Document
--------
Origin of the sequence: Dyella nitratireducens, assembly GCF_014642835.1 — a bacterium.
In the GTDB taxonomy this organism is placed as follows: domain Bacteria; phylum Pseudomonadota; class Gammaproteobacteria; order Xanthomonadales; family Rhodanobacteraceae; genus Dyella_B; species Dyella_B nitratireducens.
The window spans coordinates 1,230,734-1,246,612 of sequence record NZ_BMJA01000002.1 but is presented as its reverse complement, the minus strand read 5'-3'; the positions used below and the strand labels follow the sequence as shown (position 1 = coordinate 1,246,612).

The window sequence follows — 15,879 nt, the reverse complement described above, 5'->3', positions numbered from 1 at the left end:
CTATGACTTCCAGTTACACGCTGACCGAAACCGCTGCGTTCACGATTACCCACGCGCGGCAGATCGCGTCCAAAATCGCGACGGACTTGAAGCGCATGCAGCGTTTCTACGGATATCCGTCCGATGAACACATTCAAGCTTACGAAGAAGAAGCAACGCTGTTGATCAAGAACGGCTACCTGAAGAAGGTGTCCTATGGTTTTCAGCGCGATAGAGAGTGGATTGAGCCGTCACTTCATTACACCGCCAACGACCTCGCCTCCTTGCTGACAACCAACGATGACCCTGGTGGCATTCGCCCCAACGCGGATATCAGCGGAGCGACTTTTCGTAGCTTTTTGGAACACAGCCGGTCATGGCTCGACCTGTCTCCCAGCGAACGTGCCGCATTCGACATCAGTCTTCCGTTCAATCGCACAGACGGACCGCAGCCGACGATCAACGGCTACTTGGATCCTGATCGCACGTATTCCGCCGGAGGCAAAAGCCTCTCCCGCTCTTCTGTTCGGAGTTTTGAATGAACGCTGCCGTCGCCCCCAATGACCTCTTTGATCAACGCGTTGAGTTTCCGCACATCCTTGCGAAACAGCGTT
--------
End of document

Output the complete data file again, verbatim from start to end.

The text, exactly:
Origin of the sequence: Dyella nitratireducens, assembly GCF_014642835.1 — a bacterium.
In the GTDB taxonomy this organism is placed as follows: domain Bacteria; phylum Pseudomonadota; class Gammaproteobacteria; order Xanthomonadales; family Rhodanobacteraceae; genus Dyella_B; species Dyella_B nitratireducens.
The window spans coordinates 1,230,734-1,246,612 of sequence record NZ_BMJA01000002.1 but is presented as its reverse complement, the minus strand read 5'-3'; the positions used below and the strand labels follow the sequence as shown (position 1 = coordinate 1,246,612).

The window sequence follows — 15,879 nt, the reverse complement described above, 5'->3', positions numbered from 1 at the left end:
CTATGACTTCCAGTTACACGCTGACCGAAACCGCTGCGTTCACGATTACCCACGCGCGGCAGATCGCGTCCAAAATCGCGACGGACTTGAAGCGCATGCAGCGTTTCTACGGATATCCGTCCGATGAACACATTCAAGCTTACGAAGAAGAAGCAACGCTGTTGATCAAGAACGGCTACCTGAAGAAGGTGTCCTATGGTTTTCAGCGCGATAGAGAGTGGATTGAGCCGTCACTTCATTACACCGCCAACGACCTCGCCTCCTTGCTGACAACCAACGATGACCCTGGTGGCATTCGCCCCAACGCGGATATCAGCGGAGCGACTTTTCGTAGCTTTTTGGAACACAGCCGGTCATGGCTCGACCTGTCTCCCAGCGAACGTGCCGCATTCGACATCAGTCTTCCGTTCAATCGCACAGACGGACCGCAGCCGACGATCAACGGCTACTTGGATCCTGATCGCACGTATTCCGCCGGAGGCAAAAGCCTCTCCCGCTCTTCTGTTCGGAGTTTTGAATGAACGCTGCCGTCGCCCCCAATGACCTCTTTGATCAACGCGTTGAGTTTCCGCACATCCTTGCGAAACAGCGTT